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Friday Bolts – 9.23.16

Friday Bolts – 9.23.16

Kelly Dwyer of BDL: “The Oklahoma City Thunder lost out on the same Kevin Durant


Sweepstakes that they seemed to be comfortably in front of heading into the offseason, and because 7-foot former MVPs that can drop 30 in their sleep aren’t usually awaiting your attention on the waiver wire, the Thunder found it rather difficult to replace Durant’s production in the summer that followed KD’s decision. Into the vacuum, yet again, steps Westbrook. He’s been here before, adroitly subbing for Durant’s MVP-styled play during an injury-soaked 2014-15 turn that saw Russell run up his own list of knockout triple-double numbers – a habit that stuck with him deep into 2015-16, even with Durant around. Worse for Thunder fans but more enticing for those bent on selecting Westbrook No. 1 overall in their fantasy league draft was the initial start to OKC’s offseason.”

Erik Horne: “But the Thunder rescinded its qualifying offer to Waiters, making Alex Abrines’ arrival from Spain possible. In August, the team traded two second-round picks in 2017 for Denver big man Joffrey Lauvergne who, along with Abrines, was a second-rounder in 2013. What does five players from one draft say about the Thunder? General manager Sam Presti initially claimed he didn’t know, but followed with what amounted to a rundown of the Thunder’s roster construction since arriving in Oklahoma City.”

Welcome back Stache Bros.

Zach Harper of CBSSports.com says OKC shouldn’t play fast: “So do you double down on the style of play you had last season and hope Victor Oladipo can be a force in transition next to Russ or do you change things up and try to slow it all down to maximize efficiency? That’s the tough call for Year 2 of Billy Donovan. They have good bigs in transition (Steven Adams and Enes Kanter) but those guys don’t do a ton of running on the break. They have guys like Anthony Morrow and Alex Abrines who should be able to stretch to the wings in transition, but you’re not sure how much you want to play them. Oladipo was good as a ball handler in transition and hardly ever turned it over (8.4 percent of the time), but he wasn’t all that good at filling the wings. He’ll have a much more dangerous guard playing alongside him with Westbrook instead of Elfrid Payton, so that could open things up for him, but the Thunder can’t just hope Westbrook creates everything. As dominating as he can be, the defense will only focus on him and that could create some turnover and offensive foul situations for Westbrook. The solution is probably to pull back the reins of this team a bit and see if they can be opportunistic in transition rather than just go-go-go.”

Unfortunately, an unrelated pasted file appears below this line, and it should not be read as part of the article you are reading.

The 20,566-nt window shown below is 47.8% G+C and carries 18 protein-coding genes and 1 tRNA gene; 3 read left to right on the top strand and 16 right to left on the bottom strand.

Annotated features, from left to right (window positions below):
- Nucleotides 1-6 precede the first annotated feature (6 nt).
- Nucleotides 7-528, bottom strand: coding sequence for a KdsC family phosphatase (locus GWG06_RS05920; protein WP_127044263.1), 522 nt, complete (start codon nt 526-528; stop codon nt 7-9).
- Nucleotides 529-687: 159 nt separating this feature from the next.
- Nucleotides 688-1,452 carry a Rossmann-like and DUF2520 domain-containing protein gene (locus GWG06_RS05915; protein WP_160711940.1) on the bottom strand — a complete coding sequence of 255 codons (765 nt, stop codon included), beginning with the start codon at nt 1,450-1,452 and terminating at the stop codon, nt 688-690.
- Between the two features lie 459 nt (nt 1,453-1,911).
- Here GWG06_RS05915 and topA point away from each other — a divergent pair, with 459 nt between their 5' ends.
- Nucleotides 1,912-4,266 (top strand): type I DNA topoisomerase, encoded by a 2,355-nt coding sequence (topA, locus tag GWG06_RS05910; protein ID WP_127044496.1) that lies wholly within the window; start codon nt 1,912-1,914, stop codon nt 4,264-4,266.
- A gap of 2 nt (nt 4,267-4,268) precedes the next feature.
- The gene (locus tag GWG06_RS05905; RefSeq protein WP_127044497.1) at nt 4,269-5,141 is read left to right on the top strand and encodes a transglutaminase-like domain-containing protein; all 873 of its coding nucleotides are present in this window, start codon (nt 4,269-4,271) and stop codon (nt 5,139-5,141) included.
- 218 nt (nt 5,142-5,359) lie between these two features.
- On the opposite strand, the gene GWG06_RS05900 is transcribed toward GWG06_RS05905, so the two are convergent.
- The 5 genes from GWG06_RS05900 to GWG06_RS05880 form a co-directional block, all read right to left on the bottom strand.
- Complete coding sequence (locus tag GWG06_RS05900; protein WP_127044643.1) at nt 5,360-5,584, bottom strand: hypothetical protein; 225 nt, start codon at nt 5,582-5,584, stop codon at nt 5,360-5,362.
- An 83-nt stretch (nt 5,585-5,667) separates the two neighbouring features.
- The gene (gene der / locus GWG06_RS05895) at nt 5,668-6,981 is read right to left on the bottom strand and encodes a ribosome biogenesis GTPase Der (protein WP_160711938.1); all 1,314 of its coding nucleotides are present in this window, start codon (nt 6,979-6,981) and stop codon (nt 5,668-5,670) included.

The Draymond Green Rule.

Marc Stein has OKC 10th in first power rankings: “Question: How wounded were Oklahomans by Kevin Durant’s departure? Answer: They celebrated what might be only one extra season of Russell Westbrook as if it were a championship. Plenty of uncertainty about the future remains, but let’s also be clear: Our respect for Angry Russ is such that we still expect the Thunder, thanks to some typically Presti-esque tweaks around him, to make a run at 50 wins even without KD.”

I’m not ready to say bye to KG.

Welcome Brett Dawson to the Thunder beat.

Berry Tramel: “Here’s the good news for the Thunder. The evidence suggests that Donovan is a heck of a coach. The way he brought the team along, the in-game and in-season adjustments he made, finding ways to make Enes Kanter a force against San Antonio and Andre Roberson offensively relevant against Golden State. Think of it this way. For a fortnight, Donovan went head-to-head with Gregg Popovich, one of the greatest tacticians the league has ever known, and Donovan more than held his own. To whatever degree Donovan had to earn and build trust with his ballplayers last season, that’s moot in 2016-17. The Thunder holdovers know they’ve got a coach they can count on, and they can testify to the newcomers.”